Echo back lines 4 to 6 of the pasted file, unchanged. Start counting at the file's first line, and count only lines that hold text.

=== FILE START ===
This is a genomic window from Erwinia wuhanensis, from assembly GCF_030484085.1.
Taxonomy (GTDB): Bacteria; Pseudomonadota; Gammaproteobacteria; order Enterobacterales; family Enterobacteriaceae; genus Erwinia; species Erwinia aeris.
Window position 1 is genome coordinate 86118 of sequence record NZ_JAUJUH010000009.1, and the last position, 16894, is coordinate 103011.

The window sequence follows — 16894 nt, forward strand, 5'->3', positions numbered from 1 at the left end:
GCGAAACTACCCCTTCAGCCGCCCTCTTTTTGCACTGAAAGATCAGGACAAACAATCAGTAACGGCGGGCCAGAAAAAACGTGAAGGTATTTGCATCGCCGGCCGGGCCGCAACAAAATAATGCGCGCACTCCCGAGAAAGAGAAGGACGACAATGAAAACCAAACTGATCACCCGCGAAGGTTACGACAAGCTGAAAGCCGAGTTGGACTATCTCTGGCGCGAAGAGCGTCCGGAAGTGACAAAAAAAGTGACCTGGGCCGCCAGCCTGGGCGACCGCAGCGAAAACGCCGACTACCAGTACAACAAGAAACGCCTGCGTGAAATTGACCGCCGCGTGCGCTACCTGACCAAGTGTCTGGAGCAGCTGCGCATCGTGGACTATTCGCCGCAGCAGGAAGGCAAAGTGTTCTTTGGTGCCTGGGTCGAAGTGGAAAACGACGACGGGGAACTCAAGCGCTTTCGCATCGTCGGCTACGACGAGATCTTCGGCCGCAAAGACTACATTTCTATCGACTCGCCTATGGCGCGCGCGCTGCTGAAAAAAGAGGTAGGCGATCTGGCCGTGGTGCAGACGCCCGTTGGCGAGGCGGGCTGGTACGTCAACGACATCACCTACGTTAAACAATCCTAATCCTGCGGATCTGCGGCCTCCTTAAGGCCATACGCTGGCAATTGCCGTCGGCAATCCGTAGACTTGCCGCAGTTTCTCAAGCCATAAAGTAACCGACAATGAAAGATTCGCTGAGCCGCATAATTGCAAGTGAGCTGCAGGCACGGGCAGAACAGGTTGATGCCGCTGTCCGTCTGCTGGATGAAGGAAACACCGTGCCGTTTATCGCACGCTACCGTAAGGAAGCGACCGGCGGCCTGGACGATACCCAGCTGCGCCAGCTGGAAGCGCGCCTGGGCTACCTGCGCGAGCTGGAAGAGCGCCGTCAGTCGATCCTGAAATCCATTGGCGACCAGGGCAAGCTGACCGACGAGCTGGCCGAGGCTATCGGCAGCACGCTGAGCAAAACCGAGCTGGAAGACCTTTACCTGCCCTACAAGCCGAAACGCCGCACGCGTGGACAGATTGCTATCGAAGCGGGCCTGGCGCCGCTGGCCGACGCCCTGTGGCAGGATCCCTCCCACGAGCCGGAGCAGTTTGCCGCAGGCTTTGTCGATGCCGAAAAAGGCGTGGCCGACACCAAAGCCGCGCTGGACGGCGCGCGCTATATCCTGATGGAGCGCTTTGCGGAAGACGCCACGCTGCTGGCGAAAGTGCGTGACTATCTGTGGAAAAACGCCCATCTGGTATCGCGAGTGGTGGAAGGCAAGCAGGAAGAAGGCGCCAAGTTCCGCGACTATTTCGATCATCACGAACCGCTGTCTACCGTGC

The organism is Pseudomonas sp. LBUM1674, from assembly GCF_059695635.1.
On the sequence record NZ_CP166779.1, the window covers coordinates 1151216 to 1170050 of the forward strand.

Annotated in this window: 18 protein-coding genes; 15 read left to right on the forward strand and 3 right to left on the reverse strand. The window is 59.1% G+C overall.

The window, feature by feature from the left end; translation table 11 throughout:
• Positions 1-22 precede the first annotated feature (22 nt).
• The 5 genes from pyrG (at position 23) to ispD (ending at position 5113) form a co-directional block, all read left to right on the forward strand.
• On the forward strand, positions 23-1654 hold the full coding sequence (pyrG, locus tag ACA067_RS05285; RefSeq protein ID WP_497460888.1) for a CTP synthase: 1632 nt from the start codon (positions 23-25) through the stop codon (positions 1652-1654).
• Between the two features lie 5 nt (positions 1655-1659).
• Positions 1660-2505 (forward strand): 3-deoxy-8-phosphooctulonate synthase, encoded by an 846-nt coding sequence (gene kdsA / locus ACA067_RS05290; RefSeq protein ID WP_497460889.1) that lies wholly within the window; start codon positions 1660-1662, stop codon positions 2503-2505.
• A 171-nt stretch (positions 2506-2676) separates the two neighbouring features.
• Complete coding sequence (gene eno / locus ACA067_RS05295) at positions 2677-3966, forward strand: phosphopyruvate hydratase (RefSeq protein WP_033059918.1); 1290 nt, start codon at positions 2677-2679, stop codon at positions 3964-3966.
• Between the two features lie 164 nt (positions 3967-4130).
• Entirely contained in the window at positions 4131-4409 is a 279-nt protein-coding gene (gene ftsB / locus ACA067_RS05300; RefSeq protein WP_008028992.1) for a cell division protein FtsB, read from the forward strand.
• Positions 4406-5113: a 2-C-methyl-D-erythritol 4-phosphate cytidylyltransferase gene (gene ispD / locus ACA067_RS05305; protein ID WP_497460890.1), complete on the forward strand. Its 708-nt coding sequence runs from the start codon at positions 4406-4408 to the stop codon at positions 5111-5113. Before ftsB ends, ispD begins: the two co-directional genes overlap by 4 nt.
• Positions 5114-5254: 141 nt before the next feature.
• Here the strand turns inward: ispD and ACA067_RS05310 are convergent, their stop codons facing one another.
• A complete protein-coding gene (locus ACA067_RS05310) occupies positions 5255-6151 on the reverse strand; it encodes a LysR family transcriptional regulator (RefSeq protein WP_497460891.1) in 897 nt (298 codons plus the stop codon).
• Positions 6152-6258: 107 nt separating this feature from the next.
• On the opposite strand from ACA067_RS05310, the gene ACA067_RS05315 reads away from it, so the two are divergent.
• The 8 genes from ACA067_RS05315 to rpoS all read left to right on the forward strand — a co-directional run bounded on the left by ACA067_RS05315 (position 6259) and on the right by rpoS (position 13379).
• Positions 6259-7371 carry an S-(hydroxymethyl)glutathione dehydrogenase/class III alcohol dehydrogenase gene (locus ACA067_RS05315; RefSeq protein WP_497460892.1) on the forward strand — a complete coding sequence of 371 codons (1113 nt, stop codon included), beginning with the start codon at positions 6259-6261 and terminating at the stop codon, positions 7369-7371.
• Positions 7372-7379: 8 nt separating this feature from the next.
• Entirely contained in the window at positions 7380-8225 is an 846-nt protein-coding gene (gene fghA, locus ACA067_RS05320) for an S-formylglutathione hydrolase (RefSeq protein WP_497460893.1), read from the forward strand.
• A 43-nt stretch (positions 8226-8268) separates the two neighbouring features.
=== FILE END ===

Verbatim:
The window sequence follows — 16894 nt, forward strand, 5'->3', positions numbered from 1 at the left end:
GCGAAACTACCCCTTCAGCCGCCCTCTTTTTGCACTGAAAGATCAGGACAAACAATCAGTAACGGCGGGCCAGAAAAAACGTGAAGGTATTTGCATCGCCGGCCGGGCCGCAACAAAATAATGCGCGCACTCCCGAGAAAGAGAAGGACGACAATGAAAACCAAACTGATCACCCGCGAAGGTTACGACAAGCTGAAAGCCGAGTTGGACTATCTCTGGCGCGAAGAGCGTCCGGAAGTGACAAAAAAAGTGACCTGGGCCGCCAGCCTGGGCGACCGCAGCGAAAACGCCGACTACCAGTACAACAAGAAACGCCTGCGTGAAATTGACCGCCGCGTGCGCTACCTGACCAAGTGTCTGGAGCAGCTGCGCATCGTGGACTATTCGCCGCAGCAGGAAGGCAAAGTGTTCTTTGGTGCCTGGGTCGAAGTGGAAAACGACGACGGGGAACTCAAGCGCTTTCGCATCGTCGGCTACGACGAGATCTTCGGCCGCAAAGACTACATTTCTATCGACTCGCCTATGGCGCGCGCGCTGCTGAAAAAAGAGGTAGGCGATCTGGCCGTGGTGCAGACGCCCGTTGGCGAGGCGGGCTGGTACGTCAACGACATCACCTACGTTAAACAATCCTAATCCTGCGGATCTGCGGCCTCCTTAAGGCCATACGCTGGCAATTGCCGTCGGCAATCCGTAGACTTGCCGCAGTTTCTCAAGCCATAAAGTAACCGACAATGAAAGATTCGCTGAGCCGCATAATTGCAAGTGAGCTGCAGGCACGGGCAGAACAGGTTGATGCCGCTGTCCGTCTGCTGGATGAAGGAAACACCGTGCCGTTTATCGCACGCTACCGTAAGGAAGCGACCGGCGGCCTGGACGATACCCAGCTGCGCCAGCTGGAAGCGCGCCTGGGCTACCTGCGCGAGCTGGAAGAGCGCCGTCAGTCGATCCTGAAATCCATTGGCGACCAGGGCAAGCTGACCGACGAGCTGGCCGAGGCTATCGGCAGCACGCTGAGCAAAACCGAGCTGGAAGACCTTTACCTGCCCTACAAGCCGAAACGCCGCACGCGTGGACAGATTGCTATCGAAGCGGGCCTGGCGCCGCTGGCCGACGCCCTGTGGCAGGATCCCTCCCACGAGCCGGAGCAGTTTGCCGCAGGCTTTGTCGATGCCGAAAAAGGCGTGGCCGACACCAAAGCCGCGCTGGACGGCGCGCGCTATATCCTGATGGAGCGCTTTGCGGAAGACGCCACGCTGCTGGCGAAAGTGCGTGACTATCTGTGGAAAAACGCCCATCTGGTATCGCGAGTGGTGGAAGGCAAGCAGGAAGAAGGCGCCAAGTTCCGCGACTATTTCGATCATCACGAACCGCTGTCTACCGTGC

The organism is Pseudomonas sp. LBUM1674, from assembly GCF_059695635.1.